• 4 Totalitarian Management and Organizational Decay: The Case of General Motors
      (pp. 53-72)

      In the most basic sense, organizational totalitarianism places falsehood right at the core of organizational functioning and therefore cannot help but lead to a loss of rationality. As I have noted before, the return to narcissism is impossible, short of psychosis, and therefore organizational totalitarianism means the superimposition of a psychosis upon organizational functioning. Ultimately, such a loss of rationality leads to generalized and systemic organizational ineffectiveness.

      Moreover, I suggest that this condition of generalized and systemic ineffectiveness has a unity to it and therefore represents something like an organizational disease. I would like to give it the nameorganizational...

    • 5 Organizational Disaster and Organizational Decay: The Case of the National Aeronautics and Space Administration
      (pp. 73-89)

      Explanations of disasters often assume that the disaster was the result of a single, isolated decision that was wrongly made. Indeed, it is typically asserted that the decision-making process employed was one that is ordinarily valid but that, in the specific case, crossed over some vague boundary and led to the disaster.

      Explanations like this take for granted that the organizational context of the decision was basically sound. Set against the presumed backdrop of the organization’s continuing healthy activity, the decision and the disaster that followed from it are seen as an aberration, an unfortunate accident—as much a tragedy...

    • 6 On the Psychodynamics of Organizational Disaster: The Case of the Space Shuttle Challenger
      (pp. 90-104)

      That NASA became a decadent organization, an organization that had abandoned reality for fantasy, provides a perfectly adequate explanation for theChallengerdisaster. The physical world is not an “enacted environment” (Weick 1977). It is not the external dramatization of our wishes and whims. On the contrary, it possesses a resilience and recalcitrance that will mock the dreamer. An organization like NASA, whose business involves dealing with physical reality, has only a very limited margin in which it can indulge itself in fantasy before disaster becomes inevitable. I wish now to show how the decision to launchChallengeremerged from...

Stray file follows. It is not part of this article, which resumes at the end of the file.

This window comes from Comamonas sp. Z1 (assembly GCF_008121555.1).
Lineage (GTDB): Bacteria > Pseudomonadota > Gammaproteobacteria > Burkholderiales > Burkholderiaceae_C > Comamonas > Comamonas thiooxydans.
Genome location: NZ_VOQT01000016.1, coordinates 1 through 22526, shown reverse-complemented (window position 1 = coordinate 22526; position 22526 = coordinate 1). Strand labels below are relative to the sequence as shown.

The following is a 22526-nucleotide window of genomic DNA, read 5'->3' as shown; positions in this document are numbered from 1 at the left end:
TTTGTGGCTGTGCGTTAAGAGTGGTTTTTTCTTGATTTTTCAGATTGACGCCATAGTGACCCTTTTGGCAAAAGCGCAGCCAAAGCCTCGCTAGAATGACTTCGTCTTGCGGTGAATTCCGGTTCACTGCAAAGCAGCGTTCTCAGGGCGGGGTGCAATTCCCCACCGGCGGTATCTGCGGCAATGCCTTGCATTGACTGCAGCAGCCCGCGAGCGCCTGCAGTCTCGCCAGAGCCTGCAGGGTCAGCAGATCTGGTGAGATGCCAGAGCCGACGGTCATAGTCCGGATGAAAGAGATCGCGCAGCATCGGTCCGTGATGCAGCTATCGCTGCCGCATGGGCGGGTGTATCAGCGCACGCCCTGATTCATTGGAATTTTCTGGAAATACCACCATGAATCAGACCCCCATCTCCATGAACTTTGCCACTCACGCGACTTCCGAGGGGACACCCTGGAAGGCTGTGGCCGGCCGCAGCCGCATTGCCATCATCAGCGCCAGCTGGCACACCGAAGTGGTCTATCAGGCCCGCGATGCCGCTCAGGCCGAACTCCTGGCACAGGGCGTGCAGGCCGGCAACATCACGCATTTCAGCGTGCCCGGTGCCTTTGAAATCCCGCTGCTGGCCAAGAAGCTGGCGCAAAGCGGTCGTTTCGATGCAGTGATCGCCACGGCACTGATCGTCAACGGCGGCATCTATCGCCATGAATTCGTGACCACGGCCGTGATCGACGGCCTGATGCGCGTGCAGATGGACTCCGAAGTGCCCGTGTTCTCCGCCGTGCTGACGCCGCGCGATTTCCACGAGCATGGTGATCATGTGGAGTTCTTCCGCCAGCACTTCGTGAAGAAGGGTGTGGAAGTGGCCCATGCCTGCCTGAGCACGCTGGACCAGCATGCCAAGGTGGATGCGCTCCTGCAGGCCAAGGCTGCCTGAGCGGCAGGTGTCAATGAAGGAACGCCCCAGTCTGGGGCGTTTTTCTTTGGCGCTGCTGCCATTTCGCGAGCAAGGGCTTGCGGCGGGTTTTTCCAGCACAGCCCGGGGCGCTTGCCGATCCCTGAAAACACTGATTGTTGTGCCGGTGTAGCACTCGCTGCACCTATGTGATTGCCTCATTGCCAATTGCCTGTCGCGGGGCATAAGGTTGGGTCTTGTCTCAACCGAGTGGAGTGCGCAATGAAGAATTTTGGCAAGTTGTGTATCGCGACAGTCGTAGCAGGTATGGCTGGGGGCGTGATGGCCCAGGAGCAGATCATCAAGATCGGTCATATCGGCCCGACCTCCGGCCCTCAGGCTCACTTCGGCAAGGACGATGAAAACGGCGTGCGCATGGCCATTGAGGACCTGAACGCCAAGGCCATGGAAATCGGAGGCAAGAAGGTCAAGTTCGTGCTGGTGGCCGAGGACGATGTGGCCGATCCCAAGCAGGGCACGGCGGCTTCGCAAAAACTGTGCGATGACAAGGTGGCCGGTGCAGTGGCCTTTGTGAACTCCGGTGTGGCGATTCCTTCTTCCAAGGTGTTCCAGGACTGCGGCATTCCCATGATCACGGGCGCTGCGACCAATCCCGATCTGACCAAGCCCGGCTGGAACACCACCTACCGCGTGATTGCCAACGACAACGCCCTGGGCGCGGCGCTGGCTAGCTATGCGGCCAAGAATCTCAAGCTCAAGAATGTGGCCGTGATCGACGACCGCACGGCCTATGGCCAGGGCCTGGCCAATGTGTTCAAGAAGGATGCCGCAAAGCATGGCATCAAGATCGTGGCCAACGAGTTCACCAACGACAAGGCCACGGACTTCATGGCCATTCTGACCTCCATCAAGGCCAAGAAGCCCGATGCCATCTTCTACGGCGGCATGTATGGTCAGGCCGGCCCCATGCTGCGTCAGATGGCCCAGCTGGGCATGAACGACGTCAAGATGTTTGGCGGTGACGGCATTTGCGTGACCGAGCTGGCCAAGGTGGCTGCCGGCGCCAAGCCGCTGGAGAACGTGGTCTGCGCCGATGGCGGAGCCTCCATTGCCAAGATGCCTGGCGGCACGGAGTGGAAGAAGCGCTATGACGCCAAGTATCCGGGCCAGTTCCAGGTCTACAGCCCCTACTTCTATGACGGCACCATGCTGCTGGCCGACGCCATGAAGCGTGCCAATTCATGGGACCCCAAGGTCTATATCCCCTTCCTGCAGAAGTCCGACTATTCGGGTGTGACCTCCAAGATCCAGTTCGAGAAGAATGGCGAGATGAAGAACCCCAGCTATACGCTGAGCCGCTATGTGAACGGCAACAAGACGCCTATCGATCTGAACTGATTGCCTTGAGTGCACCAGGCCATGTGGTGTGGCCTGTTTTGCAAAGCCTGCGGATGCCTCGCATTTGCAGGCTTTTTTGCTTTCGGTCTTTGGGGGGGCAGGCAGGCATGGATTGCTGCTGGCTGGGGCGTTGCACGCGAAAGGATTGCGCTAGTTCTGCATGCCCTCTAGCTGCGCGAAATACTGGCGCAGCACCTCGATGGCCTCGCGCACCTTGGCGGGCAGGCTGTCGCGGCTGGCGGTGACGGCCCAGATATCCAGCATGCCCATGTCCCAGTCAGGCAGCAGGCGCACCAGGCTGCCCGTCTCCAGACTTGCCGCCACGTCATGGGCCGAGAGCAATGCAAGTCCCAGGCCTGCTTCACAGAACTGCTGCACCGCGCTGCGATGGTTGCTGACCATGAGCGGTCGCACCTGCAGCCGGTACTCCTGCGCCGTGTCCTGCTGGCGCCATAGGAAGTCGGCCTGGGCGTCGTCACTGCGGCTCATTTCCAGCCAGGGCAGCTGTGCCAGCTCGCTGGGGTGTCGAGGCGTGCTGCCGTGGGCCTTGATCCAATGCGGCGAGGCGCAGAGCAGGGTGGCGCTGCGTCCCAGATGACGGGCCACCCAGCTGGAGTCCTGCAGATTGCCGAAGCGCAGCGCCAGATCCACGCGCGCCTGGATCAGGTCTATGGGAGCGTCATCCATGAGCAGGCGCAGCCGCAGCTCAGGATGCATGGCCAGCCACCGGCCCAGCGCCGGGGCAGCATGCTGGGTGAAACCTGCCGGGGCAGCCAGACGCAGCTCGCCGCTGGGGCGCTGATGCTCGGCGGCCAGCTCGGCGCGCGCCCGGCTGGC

6. PART THREE American Culture and the Challenger Disaster:: A Historical Perspective

    • 7 The Symbol of the Space Shuttle and the Degeneration of the American Dream
      (pp. 107-126)

      I am looking at a photograph. Seven smiling people look back at me. Five of them are men, two are women; five are white, one is black, one is Oriental. Of the men, two look boyish, one is gray haired and looks older than the rest. They are all dressed in identical coveralls that give no hint at all of the specific characteristics of their bodies. Each coverall has the NASA logo on it. On the table next to them is a model of a space shuttle. Behind them is an American flag. They will be the crew of the...

    • 8 Conclusion: Addiction and Recovery
      (pp. 127-136)

      In bringing this project to a close, it may be worthwhile to first observe that there is nothing in psychoanalytic theory, history, or logic that necessitates a happy ending for the account of decay that I have presented here. On the contrary, history especially suggests that the trajectory that takes social systems from triumph tohubrisand then to decay is a common one. Thus, Lord Byron fromChilde Harold:

      There is the moral of all human tales:

      ’Tis but the same rehearsal of the past,

      First Freedom, and then Glory—when that fails,

      Wealth, vice, corruption—barbarianism at last....

  7. Notes
    (pp. 137-142)
  8. References
    (pp. 143-146)
  9. Index
    (pp. 147-153)
  10. Back Matter
    (pp. 154-155)